Kierkegaard wrote that the self has a conception of God yet does not do what God wants and is disobedient. Thus God is never sinned against occasionally but always as long as one was in such a state. Now the higher the consciousness of one’s self, the more intensely the awareness of the self’s standard of measurement – God. The more conception of self, the more God and the more conception of God, the more self.

Calvin, the Swiss theologian recognized the link between the knowledge of one’s self and of God:

“For, in the first place, no man can survey himself without forthwith turning his thoughts towards the God in whom he lives and moves; because it is perfectly obvious, that the endowments which we possess cannot possibly be from ourselves; nay, that our very being is nothing else than subsistence in God alone. In the second place, those blessings which unceasingly distil to us from heaven, are like streams conducting us to the fountain. Here, again, the infinitude of good which resides in God becomes more apparent from our poverty”

The state of evil therefore lies in the will. And its severity lies in its relating of the self to its foundation, God. Evil is evil because it says “this is good for me!” and defies God for good is not ‘for you’ but rather ‘for God’. He is the person of infinite goodness. After all, Nietzsche remarked that good and evil were simply expressions of the will to power. A person who sins is a daughter who slaps her father whilst sitting on his lap. “I would rather sit on my own lap than yours, thank you very much!” Her crime lay in slapping not an inconsequential person but her father who gave her life and of using the elevation of his lap to do the very deed. Little girl, don’t you realize that you can’t slap your father without sitting on his lap?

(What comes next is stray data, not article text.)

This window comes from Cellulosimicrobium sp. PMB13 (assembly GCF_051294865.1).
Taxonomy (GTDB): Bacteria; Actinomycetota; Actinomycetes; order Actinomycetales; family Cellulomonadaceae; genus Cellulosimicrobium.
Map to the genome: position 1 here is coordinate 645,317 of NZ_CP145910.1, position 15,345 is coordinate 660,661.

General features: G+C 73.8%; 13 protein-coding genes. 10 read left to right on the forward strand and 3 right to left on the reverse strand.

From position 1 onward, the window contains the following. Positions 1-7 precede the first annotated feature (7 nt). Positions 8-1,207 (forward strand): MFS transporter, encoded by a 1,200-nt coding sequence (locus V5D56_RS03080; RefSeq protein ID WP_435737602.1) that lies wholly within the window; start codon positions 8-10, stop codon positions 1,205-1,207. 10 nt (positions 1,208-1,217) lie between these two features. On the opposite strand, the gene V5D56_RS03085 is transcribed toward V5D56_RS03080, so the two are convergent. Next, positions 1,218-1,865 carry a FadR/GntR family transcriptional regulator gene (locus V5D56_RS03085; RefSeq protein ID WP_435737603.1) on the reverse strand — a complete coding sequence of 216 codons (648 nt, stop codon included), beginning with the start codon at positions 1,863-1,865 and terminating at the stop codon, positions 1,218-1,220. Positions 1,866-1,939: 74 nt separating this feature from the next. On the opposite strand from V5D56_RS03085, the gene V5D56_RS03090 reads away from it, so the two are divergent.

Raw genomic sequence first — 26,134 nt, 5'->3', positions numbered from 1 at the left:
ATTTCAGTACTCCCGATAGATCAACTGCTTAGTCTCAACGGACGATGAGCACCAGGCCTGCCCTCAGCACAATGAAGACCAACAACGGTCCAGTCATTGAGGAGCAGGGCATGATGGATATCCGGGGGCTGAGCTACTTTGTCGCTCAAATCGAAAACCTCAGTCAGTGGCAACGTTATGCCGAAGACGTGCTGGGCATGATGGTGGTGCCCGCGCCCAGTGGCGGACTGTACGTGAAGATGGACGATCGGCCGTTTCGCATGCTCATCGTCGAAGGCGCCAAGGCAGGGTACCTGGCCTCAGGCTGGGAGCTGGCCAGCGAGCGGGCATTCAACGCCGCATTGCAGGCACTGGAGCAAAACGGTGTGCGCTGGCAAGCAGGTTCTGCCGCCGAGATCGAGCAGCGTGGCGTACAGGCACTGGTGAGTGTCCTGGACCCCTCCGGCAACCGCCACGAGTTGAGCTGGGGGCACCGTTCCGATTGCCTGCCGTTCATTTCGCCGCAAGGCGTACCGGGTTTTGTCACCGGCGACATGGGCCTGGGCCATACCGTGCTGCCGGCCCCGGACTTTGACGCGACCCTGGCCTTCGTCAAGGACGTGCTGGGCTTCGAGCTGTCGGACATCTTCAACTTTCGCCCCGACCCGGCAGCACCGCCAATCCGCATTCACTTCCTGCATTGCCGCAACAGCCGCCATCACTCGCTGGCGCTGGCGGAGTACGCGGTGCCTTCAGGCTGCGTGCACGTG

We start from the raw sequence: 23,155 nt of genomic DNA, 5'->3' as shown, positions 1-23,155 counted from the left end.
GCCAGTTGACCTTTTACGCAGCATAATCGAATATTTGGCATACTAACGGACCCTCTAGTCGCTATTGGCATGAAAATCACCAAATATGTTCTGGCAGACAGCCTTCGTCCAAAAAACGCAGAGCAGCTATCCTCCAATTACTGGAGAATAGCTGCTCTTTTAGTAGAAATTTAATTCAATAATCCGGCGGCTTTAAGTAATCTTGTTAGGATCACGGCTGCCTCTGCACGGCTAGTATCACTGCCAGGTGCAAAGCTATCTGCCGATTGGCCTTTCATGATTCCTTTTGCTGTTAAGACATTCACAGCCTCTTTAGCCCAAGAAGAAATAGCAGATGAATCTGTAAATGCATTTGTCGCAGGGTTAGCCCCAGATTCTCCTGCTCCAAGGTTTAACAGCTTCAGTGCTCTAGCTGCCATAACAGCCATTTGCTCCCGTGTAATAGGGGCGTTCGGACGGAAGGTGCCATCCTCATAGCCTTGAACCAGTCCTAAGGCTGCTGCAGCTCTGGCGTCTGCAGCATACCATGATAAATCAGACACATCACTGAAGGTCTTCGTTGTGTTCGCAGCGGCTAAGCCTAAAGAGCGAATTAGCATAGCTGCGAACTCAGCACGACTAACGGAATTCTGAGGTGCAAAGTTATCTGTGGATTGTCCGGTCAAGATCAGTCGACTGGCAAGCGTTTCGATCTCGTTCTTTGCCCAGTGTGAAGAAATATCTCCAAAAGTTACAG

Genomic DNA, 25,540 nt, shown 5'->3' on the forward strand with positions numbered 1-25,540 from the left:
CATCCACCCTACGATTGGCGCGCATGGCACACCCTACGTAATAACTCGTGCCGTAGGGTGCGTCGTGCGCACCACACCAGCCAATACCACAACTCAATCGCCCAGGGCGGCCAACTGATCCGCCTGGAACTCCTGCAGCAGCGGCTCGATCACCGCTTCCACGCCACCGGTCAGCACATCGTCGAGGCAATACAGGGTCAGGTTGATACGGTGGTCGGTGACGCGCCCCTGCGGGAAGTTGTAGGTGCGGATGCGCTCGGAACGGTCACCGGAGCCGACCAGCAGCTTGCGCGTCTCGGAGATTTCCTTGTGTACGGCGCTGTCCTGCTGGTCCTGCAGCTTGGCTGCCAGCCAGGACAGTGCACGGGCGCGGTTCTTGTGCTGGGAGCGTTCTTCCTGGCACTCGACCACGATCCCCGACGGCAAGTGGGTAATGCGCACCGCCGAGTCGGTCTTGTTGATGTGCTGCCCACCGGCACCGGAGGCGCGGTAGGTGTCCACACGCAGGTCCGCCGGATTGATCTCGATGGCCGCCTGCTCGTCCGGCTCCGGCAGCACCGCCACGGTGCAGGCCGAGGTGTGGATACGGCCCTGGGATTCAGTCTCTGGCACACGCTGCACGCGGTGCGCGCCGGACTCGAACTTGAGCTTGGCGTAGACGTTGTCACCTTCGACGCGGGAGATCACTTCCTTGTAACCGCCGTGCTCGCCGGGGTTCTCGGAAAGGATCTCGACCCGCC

Complement this article with:

  1. The Sickness Unto Death, Soren Kierkegaard.
  2. Beyond Good and Evil, Friedrich Nietzsche
  3. Institutes of the Christian Religion, John Calvin.

Is the Existence of God and Evil Logically Contradictory?

Epicurus ponders a question as old as time itself.

Evil Shows That There Is No God: God and Evil Reconciled

The Traditional Argument